Postpartum Depression: More Common Than You Know
New mothers with postpartum depression can feel very alone. But at least 20% of new mothers experience it. Here's how to cope.
Baby Blues vs. Postpartum Depression
When Merritt talked to her doctor at her six-week follow-up visit, she told
him that she was crying a lot and that things didn't feel right. "He said 'Oh,
that's just the baby blues. It's your hormones; it'll go away.'"
Her doctor was wrong. The baby blues and perinatal mood disorders are two
very different things. Some 80% of women do have the baby blues after delivery,
and it's true some symptoms are the same as for postpartum depression, such as
mood swings, sleep disturbances, and loss of appetite. Sometimes the baby blues
just involve an excess of emotion -- crying often, for no reason.
But the baby blues come and go quickly. "Generally, these symptoms start
within several days of delivery and usually go away within a couple of weeks,"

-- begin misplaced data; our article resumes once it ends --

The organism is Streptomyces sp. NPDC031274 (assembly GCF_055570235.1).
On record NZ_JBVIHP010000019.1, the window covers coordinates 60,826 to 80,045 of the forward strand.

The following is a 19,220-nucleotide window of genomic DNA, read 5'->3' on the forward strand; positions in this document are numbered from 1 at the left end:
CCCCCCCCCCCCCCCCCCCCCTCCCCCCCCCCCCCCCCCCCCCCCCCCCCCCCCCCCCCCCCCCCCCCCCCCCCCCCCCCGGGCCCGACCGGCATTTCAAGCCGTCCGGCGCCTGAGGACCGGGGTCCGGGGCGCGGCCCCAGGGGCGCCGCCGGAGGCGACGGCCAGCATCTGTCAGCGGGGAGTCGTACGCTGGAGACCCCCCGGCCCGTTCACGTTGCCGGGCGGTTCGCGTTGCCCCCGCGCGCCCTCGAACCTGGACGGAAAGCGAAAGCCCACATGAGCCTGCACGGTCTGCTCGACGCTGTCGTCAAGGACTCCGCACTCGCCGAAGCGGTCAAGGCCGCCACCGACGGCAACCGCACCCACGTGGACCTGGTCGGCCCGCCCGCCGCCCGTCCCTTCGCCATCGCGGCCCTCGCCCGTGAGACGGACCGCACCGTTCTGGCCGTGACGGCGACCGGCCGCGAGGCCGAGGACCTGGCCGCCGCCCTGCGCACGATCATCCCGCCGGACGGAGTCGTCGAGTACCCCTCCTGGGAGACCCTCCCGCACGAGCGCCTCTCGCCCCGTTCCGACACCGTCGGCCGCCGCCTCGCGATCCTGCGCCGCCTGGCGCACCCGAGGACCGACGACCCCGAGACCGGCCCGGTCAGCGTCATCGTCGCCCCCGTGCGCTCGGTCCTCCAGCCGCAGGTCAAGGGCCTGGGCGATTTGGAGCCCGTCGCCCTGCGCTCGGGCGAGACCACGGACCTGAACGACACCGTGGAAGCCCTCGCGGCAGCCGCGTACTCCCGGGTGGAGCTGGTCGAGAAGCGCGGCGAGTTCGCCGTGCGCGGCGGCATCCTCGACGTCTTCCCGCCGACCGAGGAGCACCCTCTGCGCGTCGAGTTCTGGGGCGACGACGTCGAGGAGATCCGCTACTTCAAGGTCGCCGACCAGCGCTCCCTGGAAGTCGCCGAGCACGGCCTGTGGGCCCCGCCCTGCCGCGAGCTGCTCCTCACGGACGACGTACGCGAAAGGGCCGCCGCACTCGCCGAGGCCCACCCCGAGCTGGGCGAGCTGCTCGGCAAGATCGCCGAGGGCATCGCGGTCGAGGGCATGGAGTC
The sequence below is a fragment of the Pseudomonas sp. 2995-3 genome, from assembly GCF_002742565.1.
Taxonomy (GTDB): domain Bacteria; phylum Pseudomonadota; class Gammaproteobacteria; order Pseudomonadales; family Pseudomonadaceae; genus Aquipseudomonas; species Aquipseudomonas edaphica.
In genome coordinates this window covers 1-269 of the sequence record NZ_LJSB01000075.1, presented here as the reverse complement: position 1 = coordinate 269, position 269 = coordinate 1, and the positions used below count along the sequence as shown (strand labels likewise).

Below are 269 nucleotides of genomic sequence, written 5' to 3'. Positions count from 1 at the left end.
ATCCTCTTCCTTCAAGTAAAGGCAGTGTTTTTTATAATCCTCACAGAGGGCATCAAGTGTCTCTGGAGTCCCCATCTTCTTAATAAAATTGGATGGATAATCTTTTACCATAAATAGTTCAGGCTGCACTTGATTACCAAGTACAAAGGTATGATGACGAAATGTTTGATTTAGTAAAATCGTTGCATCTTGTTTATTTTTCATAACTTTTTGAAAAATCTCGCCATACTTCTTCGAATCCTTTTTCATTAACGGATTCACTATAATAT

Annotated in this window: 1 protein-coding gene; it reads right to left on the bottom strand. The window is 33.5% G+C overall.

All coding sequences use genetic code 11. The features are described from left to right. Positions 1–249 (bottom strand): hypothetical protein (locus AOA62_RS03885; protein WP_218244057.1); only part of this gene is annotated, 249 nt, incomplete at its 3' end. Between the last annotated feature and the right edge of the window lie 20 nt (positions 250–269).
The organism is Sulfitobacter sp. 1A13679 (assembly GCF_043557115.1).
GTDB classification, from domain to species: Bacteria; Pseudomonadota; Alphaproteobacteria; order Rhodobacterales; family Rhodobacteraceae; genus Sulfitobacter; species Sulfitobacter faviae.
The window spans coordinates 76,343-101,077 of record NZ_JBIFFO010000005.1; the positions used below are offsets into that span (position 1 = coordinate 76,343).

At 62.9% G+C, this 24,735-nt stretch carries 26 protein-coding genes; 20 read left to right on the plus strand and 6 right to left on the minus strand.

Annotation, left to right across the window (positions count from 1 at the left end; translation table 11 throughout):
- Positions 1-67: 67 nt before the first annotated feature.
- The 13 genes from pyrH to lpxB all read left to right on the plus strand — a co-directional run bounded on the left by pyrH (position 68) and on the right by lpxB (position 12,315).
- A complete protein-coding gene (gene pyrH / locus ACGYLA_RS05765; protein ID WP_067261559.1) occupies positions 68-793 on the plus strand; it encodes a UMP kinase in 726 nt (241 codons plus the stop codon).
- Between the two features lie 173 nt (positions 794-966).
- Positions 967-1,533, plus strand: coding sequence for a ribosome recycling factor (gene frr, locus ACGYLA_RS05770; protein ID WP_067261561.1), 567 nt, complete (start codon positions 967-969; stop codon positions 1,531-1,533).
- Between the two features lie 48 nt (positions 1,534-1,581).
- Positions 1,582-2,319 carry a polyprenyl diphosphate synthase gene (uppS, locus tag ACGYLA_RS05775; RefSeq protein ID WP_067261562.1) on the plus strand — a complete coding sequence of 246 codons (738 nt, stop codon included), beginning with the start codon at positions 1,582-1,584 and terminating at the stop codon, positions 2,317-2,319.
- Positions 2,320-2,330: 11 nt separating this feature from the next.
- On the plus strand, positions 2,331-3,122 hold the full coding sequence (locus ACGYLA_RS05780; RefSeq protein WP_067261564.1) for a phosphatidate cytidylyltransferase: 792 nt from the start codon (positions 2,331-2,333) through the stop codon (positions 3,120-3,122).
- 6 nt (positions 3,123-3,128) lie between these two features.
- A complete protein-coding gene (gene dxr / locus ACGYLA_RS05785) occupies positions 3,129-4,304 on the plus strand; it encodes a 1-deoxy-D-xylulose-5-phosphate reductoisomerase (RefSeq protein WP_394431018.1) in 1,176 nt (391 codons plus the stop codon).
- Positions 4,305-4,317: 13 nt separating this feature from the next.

says Silverman. At six weeks after delivery, Merritt was well past the baby
True postpartum depression, on the other hand, can begin any time in the
first year after a baby is born. "The diagnostic criteria for postpartum
depression say it's a depression that starts within the first four weeks
after delivery, but it can start later than that -- or even before delivery,"
says Shoshana Bennett, PhD, a former president of Postpartum Support
International and author of Postpartum Depression for Dummies and
Pregnant on Prozac: The Essential Guide to Making the Best Decision for You
and Your Baby.
That's why it's so important during the first few months to pay attention to
any sense that things just aren't right. If you've had a psychiatric disorder
in the past or a perinatal mood disorder with a previous child, keep an eye out
for symptoms."Trust your instincts," says Karen Kleiman, MSW, LSW, executive
director of the Postpartum Stress Center and author of several books on the
disorder. "If you think something isn't right, it probably isn't. That doesn't
mean something terrible is going on, but you should get help."
Start by calling your obstetrician -- more doctors are aware of postpartum
depression issues now and can refer you for treatment. But if your doctor
dismisses your concerns, as Merritt's did, contact a local or national support